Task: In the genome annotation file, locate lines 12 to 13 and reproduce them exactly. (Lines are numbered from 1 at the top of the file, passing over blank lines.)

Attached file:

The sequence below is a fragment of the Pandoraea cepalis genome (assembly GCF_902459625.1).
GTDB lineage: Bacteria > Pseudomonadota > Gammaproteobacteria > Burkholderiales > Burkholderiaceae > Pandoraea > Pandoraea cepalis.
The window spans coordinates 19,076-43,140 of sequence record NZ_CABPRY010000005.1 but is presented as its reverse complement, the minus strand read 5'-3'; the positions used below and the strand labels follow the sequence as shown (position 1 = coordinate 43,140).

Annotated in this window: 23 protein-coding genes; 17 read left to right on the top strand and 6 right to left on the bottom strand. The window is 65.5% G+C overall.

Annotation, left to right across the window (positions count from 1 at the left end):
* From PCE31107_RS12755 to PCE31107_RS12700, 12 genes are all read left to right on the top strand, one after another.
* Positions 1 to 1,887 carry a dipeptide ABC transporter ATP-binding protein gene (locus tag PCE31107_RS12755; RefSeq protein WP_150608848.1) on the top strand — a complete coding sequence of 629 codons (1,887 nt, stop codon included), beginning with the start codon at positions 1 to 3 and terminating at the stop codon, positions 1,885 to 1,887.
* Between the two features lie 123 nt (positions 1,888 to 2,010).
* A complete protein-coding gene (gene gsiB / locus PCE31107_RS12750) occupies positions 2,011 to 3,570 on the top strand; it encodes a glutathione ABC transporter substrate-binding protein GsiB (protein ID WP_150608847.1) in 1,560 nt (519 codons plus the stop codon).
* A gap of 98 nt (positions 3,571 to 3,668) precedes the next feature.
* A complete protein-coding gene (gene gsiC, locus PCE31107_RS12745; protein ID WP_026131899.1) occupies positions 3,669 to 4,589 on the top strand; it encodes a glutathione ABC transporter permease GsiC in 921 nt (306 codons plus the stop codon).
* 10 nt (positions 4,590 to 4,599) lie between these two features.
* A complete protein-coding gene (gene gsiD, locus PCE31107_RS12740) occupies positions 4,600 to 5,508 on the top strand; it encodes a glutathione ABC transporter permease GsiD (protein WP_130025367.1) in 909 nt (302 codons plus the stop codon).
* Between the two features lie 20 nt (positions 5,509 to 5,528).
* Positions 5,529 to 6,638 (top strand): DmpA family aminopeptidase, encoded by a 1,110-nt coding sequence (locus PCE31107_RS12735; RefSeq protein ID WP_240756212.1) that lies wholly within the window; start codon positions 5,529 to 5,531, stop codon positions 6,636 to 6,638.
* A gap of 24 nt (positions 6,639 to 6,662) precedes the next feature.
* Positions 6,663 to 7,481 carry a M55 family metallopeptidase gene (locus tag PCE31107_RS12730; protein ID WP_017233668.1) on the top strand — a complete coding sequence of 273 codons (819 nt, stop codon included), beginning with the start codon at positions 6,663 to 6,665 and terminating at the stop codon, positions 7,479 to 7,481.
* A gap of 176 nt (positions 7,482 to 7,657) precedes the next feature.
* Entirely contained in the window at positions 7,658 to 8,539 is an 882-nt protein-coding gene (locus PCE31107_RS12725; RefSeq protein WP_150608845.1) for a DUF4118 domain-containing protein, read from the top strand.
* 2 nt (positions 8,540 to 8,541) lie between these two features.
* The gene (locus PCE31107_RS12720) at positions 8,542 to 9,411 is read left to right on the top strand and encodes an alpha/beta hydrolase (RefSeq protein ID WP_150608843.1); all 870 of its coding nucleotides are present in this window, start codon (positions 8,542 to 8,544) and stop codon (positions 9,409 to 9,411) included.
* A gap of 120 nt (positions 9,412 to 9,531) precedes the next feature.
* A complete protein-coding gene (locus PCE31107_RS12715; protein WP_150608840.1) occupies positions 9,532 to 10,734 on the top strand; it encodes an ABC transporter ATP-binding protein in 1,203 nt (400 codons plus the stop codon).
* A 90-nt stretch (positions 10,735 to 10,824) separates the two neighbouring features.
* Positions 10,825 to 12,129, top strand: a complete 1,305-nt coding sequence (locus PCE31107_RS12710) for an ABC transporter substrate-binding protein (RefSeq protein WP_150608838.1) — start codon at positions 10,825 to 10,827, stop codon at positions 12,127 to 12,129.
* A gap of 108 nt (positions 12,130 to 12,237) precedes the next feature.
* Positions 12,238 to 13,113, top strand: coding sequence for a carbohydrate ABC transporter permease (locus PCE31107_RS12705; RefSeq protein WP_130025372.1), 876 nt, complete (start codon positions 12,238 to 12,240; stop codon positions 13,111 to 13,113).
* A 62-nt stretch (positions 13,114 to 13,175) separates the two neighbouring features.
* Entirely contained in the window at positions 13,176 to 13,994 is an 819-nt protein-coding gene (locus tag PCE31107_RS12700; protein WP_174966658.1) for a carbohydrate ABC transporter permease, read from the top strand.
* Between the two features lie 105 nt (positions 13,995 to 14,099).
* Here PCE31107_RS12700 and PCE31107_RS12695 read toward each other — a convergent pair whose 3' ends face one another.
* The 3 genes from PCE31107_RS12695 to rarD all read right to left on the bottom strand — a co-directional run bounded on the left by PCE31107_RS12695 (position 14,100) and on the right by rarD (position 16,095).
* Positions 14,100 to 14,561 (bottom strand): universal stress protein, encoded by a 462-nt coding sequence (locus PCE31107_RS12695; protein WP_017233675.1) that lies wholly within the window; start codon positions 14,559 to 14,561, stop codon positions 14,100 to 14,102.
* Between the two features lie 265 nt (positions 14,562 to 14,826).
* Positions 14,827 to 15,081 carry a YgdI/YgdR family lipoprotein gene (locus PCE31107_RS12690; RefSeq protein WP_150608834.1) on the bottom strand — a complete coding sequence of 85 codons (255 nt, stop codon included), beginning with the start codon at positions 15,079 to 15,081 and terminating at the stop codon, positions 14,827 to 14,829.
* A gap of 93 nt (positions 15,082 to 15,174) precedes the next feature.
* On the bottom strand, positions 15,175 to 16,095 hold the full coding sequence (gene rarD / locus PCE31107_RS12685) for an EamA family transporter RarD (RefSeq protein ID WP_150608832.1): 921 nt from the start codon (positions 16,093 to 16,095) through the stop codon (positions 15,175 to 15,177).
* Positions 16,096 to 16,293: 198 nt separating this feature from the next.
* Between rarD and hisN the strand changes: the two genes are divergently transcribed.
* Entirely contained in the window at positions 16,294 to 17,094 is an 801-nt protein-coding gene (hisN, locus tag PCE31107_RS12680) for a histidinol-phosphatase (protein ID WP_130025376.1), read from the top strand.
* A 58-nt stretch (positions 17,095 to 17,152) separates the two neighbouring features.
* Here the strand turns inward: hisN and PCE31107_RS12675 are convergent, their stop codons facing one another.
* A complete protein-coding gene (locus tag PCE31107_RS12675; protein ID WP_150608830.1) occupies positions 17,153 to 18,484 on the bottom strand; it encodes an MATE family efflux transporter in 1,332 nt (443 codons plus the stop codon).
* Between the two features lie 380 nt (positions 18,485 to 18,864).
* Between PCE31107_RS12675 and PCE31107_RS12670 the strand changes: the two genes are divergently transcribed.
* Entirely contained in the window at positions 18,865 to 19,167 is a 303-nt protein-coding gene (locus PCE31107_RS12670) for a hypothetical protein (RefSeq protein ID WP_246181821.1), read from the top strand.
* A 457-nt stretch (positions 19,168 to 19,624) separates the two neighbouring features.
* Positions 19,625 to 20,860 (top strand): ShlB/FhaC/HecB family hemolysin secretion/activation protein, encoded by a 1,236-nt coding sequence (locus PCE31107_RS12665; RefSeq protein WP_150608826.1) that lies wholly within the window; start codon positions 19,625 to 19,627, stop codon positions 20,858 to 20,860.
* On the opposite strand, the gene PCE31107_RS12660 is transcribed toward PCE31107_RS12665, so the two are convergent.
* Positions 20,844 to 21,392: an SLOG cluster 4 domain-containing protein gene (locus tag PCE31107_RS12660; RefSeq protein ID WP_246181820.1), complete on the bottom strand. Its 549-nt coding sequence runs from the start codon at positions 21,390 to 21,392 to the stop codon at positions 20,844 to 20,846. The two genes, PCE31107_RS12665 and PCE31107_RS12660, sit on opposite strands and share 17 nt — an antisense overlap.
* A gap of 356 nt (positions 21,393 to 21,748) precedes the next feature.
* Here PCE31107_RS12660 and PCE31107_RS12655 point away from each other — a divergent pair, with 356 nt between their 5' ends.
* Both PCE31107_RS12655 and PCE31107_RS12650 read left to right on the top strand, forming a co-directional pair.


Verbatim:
* 10 nt (positions 4,590 to 4,599) lie between these two features.
* A complete protein-coding gene (gene gsiD, locus PCE31107_RS12740) occupies positions 4,600 to 5,508 on the top strand; it encodes a glutathione ABC transporter permease GsiD (protein WP_130025367.1) in 909 nt (302 codons plus the stop codon).